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Naadi pariksha (Pulse diagnosis)


pulse diagnosisOne of the significant diagnostic procedures or techniques of the Ayurvedic system of medicne is Naadi pariksha (Pulse diagnosis). The first Ayurvedic treatise to mention details of pulse examination is Saarangadhara Samhita, created in 13th century AD. Later on, Ayurvedic texts like Bhavaprakasa written in 15th century AD, Yogaratnakara written in 16th century AD., and Basavarajeeyam written in 17th century AD., deals in detail with the Naadi pariksha.

Naadi pariksha is the ancient science and art of detecting the current status of a person's body, mind, spirit and soul. Nadi (pulse) represents vital flow of life or energy which passages subtle channels of circulation all over the body. This vital flow of life or energy enables the ayurvedic physician or vaidya to detect the patterns of the blood spurts from the heart. For a skilled ayurvedic physician or vaidya, taking nadi is more than counting the beats per minute.

The health and functioning of the whole mind- body constitution is determined from the nadi, including the balance of the three biological humours, the healthy state of the human organs, alarming signs of potential diseases that may attack at later stage. With help of pulse-examination, ayurvedic physician or vaidya detects early symptoms of imbalance among three biological humours and disease reactions in the human body. Based on the conclusion of the pulse examination, we can take preventive measures to solve the disease before it can manifest into a serious problem.

Classical nadi (pulse) examination

Radial pulse can be felt normally with the help of first three fingers (the index, middle and ring). For this purpose, pulse examination can be read from both the wrists. To get accurate result from the pulse examination, the patient is required to close to his norm as much as possible. If pulse is taken after exposure to a severe environment and strong exertion, it has impact on result of pulse examination.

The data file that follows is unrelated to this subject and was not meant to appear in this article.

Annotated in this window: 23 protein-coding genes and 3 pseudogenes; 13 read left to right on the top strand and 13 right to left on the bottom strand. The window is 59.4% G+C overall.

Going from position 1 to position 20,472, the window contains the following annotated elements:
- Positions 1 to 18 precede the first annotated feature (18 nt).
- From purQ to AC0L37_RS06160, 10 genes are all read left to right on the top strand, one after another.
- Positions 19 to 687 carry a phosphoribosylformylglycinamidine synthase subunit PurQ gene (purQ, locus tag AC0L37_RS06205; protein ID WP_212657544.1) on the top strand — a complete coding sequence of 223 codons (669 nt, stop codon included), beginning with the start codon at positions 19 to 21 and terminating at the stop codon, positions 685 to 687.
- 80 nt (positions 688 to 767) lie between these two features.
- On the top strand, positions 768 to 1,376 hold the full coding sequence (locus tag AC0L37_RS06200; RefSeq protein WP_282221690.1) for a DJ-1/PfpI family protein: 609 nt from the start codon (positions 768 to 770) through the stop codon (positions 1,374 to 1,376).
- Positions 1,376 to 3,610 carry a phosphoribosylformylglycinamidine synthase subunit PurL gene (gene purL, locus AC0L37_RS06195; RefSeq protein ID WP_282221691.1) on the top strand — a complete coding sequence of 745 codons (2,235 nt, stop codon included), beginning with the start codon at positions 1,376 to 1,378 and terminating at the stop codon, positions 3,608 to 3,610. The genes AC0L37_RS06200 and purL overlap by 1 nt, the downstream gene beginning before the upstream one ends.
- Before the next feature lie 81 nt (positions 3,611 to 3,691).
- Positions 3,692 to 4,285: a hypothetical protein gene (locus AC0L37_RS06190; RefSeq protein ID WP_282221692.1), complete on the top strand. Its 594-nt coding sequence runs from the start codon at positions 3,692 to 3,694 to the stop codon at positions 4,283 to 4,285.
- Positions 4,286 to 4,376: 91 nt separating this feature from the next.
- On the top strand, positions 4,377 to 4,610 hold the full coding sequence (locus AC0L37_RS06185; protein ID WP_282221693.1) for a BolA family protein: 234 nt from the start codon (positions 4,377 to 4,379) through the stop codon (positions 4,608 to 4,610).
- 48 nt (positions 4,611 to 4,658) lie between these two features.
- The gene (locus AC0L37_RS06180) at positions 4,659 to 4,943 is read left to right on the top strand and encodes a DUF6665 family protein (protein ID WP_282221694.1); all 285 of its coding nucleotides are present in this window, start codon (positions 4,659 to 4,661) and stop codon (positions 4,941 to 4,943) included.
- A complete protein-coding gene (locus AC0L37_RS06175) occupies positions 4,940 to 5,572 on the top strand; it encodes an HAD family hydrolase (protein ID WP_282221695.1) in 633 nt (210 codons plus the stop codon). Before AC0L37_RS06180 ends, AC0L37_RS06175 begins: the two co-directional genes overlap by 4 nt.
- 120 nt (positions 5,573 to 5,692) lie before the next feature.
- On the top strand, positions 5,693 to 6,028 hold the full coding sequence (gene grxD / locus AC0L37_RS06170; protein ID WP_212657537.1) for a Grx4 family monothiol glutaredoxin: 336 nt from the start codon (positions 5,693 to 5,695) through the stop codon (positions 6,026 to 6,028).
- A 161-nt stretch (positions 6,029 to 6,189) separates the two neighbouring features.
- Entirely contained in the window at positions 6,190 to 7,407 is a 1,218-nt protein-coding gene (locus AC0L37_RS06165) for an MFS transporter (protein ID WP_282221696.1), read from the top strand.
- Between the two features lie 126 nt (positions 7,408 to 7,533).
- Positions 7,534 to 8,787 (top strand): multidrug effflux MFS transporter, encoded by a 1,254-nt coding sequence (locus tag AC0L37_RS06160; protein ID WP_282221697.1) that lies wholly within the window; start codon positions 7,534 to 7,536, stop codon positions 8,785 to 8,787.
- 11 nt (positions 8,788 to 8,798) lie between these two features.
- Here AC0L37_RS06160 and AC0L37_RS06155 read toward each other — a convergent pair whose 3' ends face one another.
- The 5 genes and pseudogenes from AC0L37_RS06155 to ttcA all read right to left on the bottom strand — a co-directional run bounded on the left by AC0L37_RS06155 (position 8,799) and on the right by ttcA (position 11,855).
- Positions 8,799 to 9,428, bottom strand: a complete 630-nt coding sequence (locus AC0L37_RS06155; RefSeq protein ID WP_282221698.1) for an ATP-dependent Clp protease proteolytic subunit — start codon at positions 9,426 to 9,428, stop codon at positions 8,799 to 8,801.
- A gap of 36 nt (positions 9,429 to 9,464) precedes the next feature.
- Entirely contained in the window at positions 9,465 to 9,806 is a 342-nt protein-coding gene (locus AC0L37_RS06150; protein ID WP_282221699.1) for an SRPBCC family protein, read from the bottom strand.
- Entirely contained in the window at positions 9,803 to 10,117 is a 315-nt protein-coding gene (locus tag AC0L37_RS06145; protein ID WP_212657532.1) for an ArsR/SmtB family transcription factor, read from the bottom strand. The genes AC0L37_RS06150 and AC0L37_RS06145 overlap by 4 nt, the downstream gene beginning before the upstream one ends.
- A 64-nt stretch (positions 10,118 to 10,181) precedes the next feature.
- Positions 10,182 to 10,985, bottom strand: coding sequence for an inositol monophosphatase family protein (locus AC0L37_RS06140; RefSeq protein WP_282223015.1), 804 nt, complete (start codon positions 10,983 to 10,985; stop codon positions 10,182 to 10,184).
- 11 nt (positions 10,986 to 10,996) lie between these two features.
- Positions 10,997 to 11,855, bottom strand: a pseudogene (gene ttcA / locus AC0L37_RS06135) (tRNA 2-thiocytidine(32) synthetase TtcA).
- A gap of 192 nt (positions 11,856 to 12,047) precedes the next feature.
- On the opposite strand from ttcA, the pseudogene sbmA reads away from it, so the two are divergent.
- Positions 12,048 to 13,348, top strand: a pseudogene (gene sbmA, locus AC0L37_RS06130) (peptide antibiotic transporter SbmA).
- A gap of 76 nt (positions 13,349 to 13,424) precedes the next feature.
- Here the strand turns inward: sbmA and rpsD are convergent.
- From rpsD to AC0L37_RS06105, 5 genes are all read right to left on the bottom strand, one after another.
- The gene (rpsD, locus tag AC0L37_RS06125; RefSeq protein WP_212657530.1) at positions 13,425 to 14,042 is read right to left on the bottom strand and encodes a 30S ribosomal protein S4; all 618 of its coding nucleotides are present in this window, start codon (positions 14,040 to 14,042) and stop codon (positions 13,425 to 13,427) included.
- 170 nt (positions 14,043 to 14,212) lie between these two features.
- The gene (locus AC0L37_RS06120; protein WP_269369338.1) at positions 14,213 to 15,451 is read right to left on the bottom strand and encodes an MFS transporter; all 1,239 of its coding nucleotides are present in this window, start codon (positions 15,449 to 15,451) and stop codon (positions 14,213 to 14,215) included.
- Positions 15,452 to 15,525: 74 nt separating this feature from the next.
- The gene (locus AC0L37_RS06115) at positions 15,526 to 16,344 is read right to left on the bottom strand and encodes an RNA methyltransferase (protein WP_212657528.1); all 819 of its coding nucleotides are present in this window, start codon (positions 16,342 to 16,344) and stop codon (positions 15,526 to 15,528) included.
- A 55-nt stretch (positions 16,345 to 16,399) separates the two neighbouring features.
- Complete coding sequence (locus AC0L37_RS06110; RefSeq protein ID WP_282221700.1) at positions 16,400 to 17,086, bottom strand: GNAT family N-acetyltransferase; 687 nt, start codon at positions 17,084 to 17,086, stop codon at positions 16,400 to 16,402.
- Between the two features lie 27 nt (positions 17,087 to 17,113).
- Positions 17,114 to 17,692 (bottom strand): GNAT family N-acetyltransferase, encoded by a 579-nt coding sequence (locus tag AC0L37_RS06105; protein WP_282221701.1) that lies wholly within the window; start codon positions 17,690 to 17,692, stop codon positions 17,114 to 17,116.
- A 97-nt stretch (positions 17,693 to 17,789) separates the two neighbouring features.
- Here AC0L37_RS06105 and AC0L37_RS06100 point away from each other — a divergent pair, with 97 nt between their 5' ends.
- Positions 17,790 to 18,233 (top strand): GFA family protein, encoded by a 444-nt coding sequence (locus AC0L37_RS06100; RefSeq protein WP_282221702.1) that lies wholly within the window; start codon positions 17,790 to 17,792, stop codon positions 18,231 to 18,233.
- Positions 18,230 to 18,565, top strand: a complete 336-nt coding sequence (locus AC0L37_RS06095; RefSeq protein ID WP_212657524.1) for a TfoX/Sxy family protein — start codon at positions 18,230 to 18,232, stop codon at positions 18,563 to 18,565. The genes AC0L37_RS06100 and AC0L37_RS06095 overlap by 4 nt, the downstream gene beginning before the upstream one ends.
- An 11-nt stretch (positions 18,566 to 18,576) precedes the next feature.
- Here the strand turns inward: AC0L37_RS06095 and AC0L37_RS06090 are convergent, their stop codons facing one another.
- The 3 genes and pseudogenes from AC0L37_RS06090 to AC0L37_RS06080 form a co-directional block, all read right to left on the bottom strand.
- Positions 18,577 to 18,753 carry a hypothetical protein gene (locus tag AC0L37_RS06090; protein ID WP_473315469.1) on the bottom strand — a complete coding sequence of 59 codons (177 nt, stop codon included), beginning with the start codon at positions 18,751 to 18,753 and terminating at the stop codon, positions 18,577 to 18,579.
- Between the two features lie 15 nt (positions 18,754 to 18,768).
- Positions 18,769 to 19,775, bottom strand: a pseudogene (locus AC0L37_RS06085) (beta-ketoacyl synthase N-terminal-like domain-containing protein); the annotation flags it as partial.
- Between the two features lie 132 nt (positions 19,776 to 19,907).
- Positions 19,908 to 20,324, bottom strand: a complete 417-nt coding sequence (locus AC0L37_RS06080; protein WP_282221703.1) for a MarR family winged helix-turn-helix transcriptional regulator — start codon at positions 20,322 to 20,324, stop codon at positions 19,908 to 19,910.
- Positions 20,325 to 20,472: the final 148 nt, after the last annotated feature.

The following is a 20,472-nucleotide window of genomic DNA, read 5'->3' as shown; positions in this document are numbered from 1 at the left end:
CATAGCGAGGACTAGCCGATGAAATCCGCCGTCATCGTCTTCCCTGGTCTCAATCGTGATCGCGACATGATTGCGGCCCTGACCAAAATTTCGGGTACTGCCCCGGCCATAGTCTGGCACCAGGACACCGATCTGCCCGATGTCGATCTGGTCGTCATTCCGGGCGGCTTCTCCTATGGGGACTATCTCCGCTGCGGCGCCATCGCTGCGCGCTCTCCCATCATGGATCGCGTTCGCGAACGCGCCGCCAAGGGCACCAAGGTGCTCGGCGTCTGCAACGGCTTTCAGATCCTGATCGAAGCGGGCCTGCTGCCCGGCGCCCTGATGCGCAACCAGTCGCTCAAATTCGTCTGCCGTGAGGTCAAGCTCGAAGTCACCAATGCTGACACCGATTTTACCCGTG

• The position of the index finger corresponds to the biological air, Vata. When vata has strong participation in the constitution, the index finger is in a position to feel the pulse in strong fashion. The character of pulse is thin and irregular. The movement is like waves or motion of a serpentine pattern. Hence, vata type of pulse is referred to as snake pulse.
  • The position of the middle finger corresponds to the biological fire, Pitta dosha. When pitta has strong participation in the constitution, the pulse under the middle finger is firma and stronger. The movement is excited or active. The movement is like jumping of a frog. Hence, pitta type of pulse is referred to as frog pulse.
  • The position of the ring finger corresponds to the biological water, kapha. When one feels throbbing of the pulse in the ring finger, is represents typical sign of Kapha constitution. The character of pulse is strong. The movement is similar to floating of a swan. Hence, kapha type of pulse is referred to as swan pulse.

The diagnosis of the disease is largely based on pulse examination. An expert Ayurvedic doctor is in a position to tell about the disease process by examining the pulse.

Detailed investigation includes:

  • Interrogation of the patient in terms of body constitution, exercising and digestive capacity,
  • Objective examination to assess the progress of the disease,
  • Examination by inference like colour of skin, urine, and state of the pupil.

Accuracy of the pulse examination

The pulse examination reveals mental and physical characteristics of the pulse. The mental and physical characteristics are interpreted as symptoms along with prognosis which gives understanding the underlying cause. Thus, pulse examination forms the basis for detecting any diseases in a personl.

The accuracy of the pulse examination depends on two factors:

  • The awareness of the individual
  • To understand and interpret the subtle nature of the vibrations.

The five basic elements (Panchamahabhutas) are ether, air, fire, water and earth. The three biological humours or doshas (vata, pitta, and kapha) are derived from combination of The five basic elements.

  • Ether plus Air = Vata, the biological air,
  • Fire plus Water = Pitta the biological fire,
  • Water plus Earth = Kapha the biological water.

Any imbalance in the three biological humours results in disease. Each of three biological humours have their physical, mental, emotional, and physiological characteristics.


Proficiency in nadi pariksha is gained by alertness, long clinical practice, and proper guidance from the mentor. Although learning to detect the disease process from nadi pariksha is area belonging to the Ayurvedic physician, one can become familiar with own nadi and have overview into three biological humours. Once we have worked the biological humours we can easily correlate the humours to pre-mentioned attributes, symptomatology of corresponding humours in the Ayurvedic texts. From this very much database, we are in a position to get information regarding three biological humours.

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